Most of the companys history has been characterized by relentless progress and expansion, but now Toyota is slashing production, cutting jobs and reeling from tumbling sales amid a global financial crisis. The company says it will post an operating loss for the fiscal year ending March 31.
North America accounts for a third of Toyotas worldwide revenue and US sales fell 15.4 percent to 2,217,660 vehicles last year. Toyotas sales in Europe were down 12.4 percent to 814,581 in Europe for the same period and global sales dropped 4 percent to 8.97 million units in 2008. That figure marks Toyotas first sales decline in 10 years.
We are now faced with unprecedented difficulties that come along only once in 100 years, Toyoda told reporters. I need to focus on the rapidly changing environment.
Toyodas international portfolio includes stints heading Toyotas China and Asian operations and serving as a vice president at its General Motors joint venture in California.
Last summer he was put in charge of all overseas business.
He is deeply grounded in US business practices, customs, and finances.
Like Edsel Ford II, Akio Toyoda graduated from Babson College in the US state of Massachusetts, a school that specializes in educating the children of business leaders. After graduating in 1983, he worked at a New York investment bank.
A top priority for Akio Toyoda will be rethinking the companys overseas business, analysts say. His team will have to consider shifting more production offshore to replace domestic output as it battles a soaring yen and rising raw-material costs.
Toyota is the strongest manufacturer in the world, but it is strategically weak because it has not embedded itself in the richest market in the world, the US, says Michael Wynn-Williams, an analyst at IHS Global Insight. He sees more production shifting overseas as quickly as possible.
Watanabe is chairing an emergency profit committee charged with trimming fat. But aside from production and job cuts, there has been little to show in the way of broad overhauls.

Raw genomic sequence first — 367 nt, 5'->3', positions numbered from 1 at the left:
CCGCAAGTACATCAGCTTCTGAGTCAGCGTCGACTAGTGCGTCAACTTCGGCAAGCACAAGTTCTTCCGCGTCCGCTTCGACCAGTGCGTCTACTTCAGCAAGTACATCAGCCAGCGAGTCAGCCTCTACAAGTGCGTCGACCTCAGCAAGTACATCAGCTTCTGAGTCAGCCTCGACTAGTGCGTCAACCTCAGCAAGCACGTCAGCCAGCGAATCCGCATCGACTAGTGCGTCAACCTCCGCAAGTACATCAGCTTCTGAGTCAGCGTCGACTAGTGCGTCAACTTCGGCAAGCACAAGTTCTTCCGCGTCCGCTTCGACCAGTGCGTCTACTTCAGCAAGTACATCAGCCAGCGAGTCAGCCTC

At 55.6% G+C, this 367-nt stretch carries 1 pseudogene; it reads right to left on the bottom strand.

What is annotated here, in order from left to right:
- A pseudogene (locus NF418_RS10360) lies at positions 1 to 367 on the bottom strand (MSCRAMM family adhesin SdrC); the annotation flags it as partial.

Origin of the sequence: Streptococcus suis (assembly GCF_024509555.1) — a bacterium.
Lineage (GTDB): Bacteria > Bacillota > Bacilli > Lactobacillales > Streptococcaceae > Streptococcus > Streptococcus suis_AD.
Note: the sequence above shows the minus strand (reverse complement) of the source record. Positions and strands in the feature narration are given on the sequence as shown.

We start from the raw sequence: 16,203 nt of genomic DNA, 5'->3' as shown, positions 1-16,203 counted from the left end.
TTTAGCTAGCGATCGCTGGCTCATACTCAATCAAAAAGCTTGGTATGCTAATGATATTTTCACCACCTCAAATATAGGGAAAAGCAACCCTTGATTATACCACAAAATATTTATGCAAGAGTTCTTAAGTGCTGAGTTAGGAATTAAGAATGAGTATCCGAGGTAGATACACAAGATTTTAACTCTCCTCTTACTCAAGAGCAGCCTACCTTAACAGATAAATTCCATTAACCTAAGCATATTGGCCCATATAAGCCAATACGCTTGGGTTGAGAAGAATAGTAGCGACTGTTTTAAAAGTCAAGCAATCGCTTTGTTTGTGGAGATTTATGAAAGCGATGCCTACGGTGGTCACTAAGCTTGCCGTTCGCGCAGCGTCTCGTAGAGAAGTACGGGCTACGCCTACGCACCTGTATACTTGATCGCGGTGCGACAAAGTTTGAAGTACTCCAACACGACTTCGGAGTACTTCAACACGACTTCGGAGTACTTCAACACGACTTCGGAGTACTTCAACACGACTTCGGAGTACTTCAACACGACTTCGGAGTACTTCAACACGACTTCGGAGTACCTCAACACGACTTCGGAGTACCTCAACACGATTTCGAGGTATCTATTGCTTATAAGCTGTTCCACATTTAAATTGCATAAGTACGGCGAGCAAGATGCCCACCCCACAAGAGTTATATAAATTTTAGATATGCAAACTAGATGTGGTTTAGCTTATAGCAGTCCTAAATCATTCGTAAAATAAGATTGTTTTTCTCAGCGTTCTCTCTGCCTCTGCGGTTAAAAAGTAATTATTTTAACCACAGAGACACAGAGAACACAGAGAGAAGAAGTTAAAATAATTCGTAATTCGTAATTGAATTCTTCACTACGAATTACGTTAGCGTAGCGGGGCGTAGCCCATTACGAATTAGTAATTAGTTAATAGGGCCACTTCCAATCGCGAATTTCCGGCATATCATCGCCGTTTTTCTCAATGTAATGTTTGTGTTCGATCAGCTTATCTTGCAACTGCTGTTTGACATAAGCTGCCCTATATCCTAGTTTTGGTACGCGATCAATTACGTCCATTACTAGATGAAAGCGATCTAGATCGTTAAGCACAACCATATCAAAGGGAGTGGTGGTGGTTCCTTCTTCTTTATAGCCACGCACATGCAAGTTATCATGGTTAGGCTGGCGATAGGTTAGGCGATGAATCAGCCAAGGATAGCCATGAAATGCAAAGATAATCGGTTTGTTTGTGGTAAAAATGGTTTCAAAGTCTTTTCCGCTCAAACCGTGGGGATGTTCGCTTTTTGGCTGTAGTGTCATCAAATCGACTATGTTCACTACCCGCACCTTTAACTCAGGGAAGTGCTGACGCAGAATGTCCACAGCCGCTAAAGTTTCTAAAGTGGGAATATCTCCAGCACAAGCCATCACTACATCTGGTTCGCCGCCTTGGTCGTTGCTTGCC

Honda Motor, by contrast, held a year-end news conference last month to outline a litany of drastic measures meant to keep the company in the black. They included canceling President Takeo Fukuis beloved Formula One program and deciding not to replace the NSX sports car.
Toyoda may come under pressure to make similar sacrifices.
He is known for pushing through unpopular decisions.
Long before e-commerce was a buzzword, Akio Toyoda pioneered Toyotas online business initiatives -- against stiff opposition from the executive floor.
He began by trying to apply Toyotas fabled production system to dealerships. Toyota could build a car in less than a day, but dealers took another 40 days to deliver it to a customer and get paid. Akio wanted to cut that time by more than 10 days to improve dealers cash flow.
Denied a budget for his ideas, Akio used his own money to start Gazoo.com. It soon blossomed into an online referral service, offering basic information to shoppers about car features, sticker prices and finance plans. Yet, the real success rested on its evolution into an online shopping mall where people can by everything from music CDs to bean paste.
By building relationships with consumers making everyday purchases, Toyota hopes those individuals will return to Gazoo when they want to buy a car. Gazoo can then direct them to a Toyota dealer.
Akio Toyoda will be the first Toyoda to become president since 1995, when his uncle Tatsuro Toyoda stepped down. The Toyoda family owns only 2 percent of the companys stock but benefits from hard-to-measure additional influence that the Japanese call plus-alpha.
At the press conference, Toyoda called his father, the companys honorary chairman, a flag around which the company has traditionally rallied.
I am not yet that flag, but I intend to do my best so that maybe 20 or 30 years from now, people may look back and refer to me as a flag, he said.
The difference in the names of the family and company is due to the latter exchanging the d for a t because that was considered luckier in Japanese numerology.
During Tatsuro Toyodas tenure as president, Toyotas share of the Japanese market shrank and the company drifted. After suffering a stroke in 1995, he was followed by three non-family presidents -- an era that was seen as a check on nepotism in a publicly traded company.
While few doubt Toyodas talent, many suggest he is still too young. Some expected Toyota would appoint an older, caretaker president to give the relatively youthful scion time for more on-the-job training.
Toyodas appointment must still be approved at a June board meeting, and Watanabe will then become vice chairman. But the risks of the reshuffle arent lost on the home audience.
Ahead of the companys official announcement, Japans Yomiuri newspaper pondered Akios new role, saying: Toyota gambles on founding familys prestige.